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Judge rules against release of ID card review

The High Court has overturned a decision that the ID card gateway reviews should be published, meaning further delay while the Information Tribunal makes a new decision on publication
Written by Nick Heath, Contributor

The High Court has quashed a ruling that a review of the ID card scheme should be published.

Judge Stanley Burnton overturned the decision by the Information Tribunal that the ID card gateway reviews should be published.

A new hearing of the Information Tribunal will now decide whether they should be published.

The High Court decision means further delay while the Information Tribunal makes a new decision on publication of the reviews and the possibility of further setbacks if this new decision is again challenged.

The matter was sent to the High Court after the Office of Government Commerce appealed a decision by the tribunal to uphold a decision by the Information Commissioner to require the reviews were disclosed to activist Mark Dziecielewski and MP Mark Oaten.

Reacting to the High Court's decision, a spokesman for the Information Commissioner's Office told ZDNet.co.uk's sister site, silicon.com: "In the Information Commissioner's view the public interest in disclosing this information is greater than the arguments put forward for keeping the information secret.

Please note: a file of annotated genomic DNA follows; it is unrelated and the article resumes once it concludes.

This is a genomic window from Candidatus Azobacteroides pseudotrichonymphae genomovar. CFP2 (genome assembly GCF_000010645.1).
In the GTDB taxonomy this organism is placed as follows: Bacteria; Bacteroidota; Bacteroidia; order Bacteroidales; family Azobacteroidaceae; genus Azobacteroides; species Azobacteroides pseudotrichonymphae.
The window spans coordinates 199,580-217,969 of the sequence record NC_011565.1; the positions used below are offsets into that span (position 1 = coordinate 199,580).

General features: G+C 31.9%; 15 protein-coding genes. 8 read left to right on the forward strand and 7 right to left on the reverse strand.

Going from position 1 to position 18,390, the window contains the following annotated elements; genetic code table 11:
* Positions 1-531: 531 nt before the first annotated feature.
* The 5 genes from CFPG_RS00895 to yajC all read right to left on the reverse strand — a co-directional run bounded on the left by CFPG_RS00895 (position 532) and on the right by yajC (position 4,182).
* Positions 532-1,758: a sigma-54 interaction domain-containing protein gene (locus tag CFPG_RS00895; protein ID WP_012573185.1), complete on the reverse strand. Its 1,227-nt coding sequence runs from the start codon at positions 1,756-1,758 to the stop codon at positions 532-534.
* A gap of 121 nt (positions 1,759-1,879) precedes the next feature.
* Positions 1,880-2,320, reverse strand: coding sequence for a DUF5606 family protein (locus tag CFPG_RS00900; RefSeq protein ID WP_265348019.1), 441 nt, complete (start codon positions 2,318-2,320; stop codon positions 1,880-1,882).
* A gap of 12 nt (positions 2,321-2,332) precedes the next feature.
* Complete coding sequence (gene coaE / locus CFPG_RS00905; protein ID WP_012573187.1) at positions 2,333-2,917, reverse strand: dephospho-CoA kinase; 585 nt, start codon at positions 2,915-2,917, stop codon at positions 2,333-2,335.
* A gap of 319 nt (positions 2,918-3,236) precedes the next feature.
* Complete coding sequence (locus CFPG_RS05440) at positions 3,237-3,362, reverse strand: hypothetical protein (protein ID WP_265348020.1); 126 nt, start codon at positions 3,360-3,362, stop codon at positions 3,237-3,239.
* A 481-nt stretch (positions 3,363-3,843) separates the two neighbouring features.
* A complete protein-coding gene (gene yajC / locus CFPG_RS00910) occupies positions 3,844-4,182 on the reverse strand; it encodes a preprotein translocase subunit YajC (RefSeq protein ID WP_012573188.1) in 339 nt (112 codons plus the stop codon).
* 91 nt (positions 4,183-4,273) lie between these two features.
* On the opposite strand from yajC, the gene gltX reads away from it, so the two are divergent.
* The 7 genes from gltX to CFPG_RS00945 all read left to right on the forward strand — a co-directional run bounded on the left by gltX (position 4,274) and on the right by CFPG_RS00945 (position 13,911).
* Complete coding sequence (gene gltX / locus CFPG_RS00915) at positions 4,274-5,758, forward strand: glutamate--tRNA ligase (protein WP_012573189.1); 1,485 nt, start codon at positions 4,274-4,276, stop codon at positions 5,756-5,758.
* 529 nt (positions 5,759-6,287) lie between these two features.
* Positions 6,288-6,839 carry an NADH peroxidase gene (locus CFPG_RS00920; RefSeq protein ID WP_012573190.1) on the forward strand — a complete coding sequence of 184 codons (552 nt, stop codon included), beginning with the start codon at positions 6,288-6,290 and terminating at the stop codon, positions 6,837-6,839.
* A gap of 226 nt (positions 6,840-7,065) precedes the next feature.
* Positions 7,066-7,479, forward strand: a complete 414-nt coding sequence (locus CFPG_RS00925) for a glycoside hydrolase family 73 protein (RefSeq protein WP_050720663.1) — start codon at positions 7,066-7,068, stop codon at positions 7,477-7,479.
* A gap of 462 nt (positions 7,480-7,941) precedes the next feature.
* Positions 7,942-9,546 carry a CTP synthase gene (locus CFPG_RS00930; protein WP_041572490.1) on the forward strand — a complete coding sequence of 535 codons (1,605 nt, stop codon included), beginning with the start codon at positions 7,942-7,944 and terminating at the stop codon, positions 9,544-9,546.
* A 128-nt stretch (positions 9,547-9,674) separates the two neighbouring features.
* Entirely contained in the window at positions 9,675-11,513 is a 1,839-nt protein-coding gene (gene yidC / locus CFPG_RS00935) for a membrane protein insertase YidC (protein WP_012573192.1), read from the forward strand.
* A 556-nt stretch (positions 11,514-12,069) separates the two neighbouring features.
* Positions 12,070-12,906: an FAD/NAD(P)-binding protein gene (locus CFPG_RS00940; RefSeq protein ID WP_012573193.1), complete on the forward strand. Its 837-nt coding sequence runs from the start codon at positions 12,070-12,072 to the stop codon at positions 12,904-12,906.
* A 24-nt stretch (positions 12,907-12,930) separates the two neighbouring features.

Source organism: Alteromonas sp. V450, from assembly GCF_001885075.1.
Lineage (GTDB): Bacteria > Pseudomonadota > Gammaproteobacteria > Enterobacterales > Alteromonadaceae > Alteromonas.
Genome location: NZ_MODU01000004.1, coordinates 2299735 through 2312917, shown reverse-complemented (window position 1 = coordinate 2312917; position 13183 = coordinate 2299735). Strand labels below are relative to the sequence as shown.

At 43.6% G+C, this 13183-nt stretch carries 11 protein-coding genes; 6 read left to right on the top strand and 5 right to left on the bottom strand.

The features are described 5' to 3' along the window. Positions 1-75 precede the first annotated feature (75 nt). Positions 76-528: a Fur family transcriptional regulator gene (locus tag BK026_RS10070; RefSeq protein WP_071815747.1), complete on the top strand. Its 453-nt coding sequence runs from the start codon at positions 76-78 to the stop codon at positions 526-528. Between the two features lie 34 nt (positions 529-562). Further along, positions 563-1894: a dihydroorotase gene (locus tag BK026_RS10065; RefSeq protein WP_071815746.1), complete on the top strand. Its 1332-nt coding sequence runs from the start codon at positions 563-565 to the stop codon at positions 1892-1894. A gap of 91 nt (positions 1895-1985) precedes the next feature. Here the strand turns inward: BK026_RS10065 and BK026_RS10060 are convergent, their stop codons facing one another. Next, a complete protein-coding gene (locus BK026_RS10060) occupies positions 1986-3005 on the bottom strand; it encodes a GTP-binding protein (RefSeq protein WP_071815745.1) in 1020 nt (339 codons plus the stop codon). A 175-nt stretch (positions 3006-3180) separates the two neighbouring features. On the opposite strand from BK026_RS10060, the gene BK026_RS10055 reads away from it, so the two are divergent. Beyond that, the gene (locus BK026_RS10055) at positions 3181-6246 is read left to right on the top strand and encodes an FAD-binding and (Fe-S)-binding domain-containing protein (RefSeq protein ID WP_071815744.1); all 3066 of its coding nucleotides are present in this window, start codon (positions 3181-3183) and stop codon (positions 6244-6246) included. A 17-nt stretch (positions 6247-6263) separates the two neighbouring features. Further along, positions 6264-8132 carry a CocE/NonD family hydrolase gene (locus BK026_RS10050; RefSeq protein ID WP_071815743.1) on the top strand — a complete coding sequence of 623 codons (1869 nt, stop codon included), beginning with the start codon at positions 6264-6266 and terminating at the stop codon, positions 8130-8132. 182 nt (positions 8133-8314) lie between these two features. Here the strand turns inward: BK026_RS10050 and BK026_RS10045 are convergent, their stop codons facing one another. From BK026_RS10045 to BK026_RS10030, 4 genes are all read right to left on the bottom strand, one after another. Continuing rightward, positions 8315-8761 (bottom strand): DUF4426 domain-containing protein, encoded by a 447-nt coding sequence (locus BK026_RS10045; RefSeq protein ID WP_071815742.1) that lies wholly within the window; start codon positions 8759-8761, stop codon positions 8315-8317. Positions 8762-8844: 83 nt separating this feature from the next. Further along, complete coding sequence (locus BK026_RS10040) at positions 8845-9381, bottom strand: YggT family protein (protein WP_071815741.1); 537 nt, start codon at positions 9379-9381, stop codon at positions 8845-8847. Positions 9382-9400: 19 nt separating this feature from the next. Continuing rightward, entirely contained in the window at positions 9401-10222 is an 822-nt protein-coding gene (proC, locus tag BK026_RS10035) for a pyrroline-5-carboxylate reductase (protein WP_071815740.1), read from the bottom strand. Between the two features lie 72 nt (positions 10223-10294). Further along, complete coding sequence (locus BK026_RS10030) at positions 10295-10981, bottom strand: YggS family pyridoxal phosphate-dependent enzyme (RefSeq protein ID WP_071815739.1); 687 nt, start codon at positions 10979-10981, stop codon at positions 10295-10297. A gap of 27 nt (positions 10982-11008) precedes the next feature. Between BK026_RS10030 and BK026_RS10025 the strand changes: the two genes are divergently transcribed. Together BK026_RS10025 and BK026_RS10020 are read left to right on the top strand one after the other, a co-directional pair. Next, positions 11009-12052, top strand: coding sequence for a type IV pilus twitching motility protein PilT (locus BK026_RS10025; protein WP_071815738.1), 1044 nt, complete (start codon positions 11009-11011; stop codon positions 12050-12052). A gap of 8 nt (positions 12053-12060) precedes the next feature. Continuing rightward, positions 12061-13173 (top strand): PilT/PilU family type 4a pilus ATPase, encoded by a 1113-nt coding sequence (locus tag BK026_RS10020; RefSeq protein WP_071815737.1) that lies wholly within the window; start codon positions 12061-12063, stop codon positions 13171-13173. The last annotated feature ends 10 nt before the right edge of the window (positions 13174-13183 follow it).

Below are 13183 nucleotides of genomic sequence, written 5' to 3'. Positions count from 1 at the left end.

"In his view disclosure is likely to enhance public debate of issues such as the programme's feasibility and how it is managed."

Ruling against the tribunal's decision, the judge found that it had relied on the findings of a report on the confidentiality of gateway reviews by a parliamentary select committee on Work and Pensions.

Burnton said this put the tribunal and judiciary at risk of breaching the ancient right of parliamentary privilege that forbids courts from passing judgement on parliamentary decisions.

In the ruling, Burnton said: "In relying on the opinion of the select committee the tribunal took into account an illegitimate and irrelevant matter, and for this reason alone the first decision, and in consequence the second decision, must be quashed."

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